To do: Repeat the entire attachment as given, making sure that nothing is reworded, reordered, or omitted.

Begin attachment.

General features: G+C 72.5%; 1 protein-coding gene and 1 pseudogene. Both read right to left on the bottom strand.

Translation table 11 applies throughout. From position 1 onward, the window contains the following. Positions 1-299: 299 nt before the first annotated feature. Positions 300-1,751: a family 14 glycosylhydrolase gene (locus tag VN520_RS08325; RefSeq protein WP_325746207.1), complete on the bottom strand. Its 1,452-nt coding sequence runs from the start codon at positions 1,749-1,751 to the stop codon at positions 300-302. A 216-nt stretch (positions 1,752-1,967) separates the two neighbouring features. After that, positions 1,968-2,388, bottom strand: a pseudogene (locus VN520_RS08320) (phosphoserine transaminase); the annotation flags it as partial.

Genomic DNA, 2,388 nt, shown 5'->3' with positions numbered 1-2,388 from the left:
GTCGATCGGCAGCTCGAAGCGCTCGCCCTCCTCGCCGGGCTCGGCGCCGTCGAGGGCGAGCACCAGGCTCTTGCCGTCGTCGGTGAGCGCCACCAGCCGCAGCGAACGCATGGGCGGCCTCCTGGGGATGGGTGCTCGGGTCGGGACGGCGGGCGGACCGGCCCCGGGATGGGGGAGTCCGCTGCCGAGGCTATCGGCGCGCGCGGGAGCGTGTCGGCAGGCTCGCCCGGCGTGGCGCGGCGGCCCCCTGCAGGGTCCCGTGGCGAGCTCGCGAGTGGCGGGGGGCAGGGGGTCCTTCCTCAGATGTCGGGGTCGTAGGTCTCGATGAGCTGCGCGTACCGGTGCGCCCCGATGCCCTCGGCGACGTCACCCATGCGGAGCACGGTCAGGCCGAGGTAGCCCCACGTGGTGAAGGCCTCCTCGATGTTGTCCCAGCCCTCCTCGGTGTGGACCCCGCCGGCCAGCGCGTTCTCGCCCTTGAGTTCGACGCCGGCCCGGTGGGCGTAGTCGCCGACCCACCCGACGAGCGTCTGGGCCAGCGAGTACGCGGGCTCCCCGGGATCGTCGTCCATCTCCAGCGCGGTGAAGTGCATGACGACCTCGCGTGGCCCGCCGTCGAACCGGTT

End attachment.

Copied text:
General features: G+C 72.5%; 1 protein-coding gene and 1 pseudogene. Both read right to left on the bottom strand.

Translation table 11 applies throughout. From position 1 onward, the window contains the following. Positions 1-299: 299 nt before the first annotated feature. Positions 300-1,751: a family 14 glycosylhydrolase gene (locus tag VN520_RS08325; RefSeq protein WP_325746207.1), complete on the bottom strand. Its 1,452-nt coding sequence runs from the start codon at positions 1,749-1,751 to the stop codon at positions 300-302. A 216-nt stretch (positions 1,752-1,967) separates the two neighbouring features. After that, positions 1,968-2,388, bottom strand: a pseudogene (locus VN520_RS08320) (phosphoserine transaminase); the annotation flags it as partial.

Genomic DNA, 2,388 nt, shown 5'->3' with positions numbered 1-2,388 from the left:
GTCGATCGGCAGCTCGAAGCGCTCGCCCTCCTCGCCGGGCTCGGCGCCGTCGAGGGCGAGCACCAGGCTCTTGCCGTCGTCGGTGAGCGCCACCAGCCGCAGCGAACGCATGGGCGGCCTCCTGGGGATGGGTGCTCGGGTCGGGACGGCGGGCGGACCGGCCCCGGGATGGGGGAGTCCGCTGCCGAGGCTATCGGCGCGCGCGGGAGCGTGTCGGCAGGCTCGCCCGGCGTGGCGCGGCGGCCCCCTGCAGGGTCCCGTGGCGAGCTCGCGAGTGGCGGGGGGCAGGGGGTCCTTCCTCAGATGTCGGGGTCGTAGGTCTCGATGAGCTGCGCGTACCGGTGCGCCCCGATGCCCTCGGCGACGTCACCCATGCGGAGCACGGTCAGGCCGAGGTAGCCCCACGTGGTGAAGGCCTCCTCGATGTTGTCCCAGCCCTCCTCGGTGTGGACCCCGCCGGCCAGCGCGTTCTCGCCCTTGAGTTCGACGCCGGCCCGGTGGGCGTAGTCGCCGACCCACCCGACGAGCGTCTGGGCCAGCGAGTACGCGGGCTCCCCGGGATCGTCGTCCATCTCCAGCGCGGTGAAGTGCATGACGACCTCGCGTGGCCCGCCGTCGAACCGGTT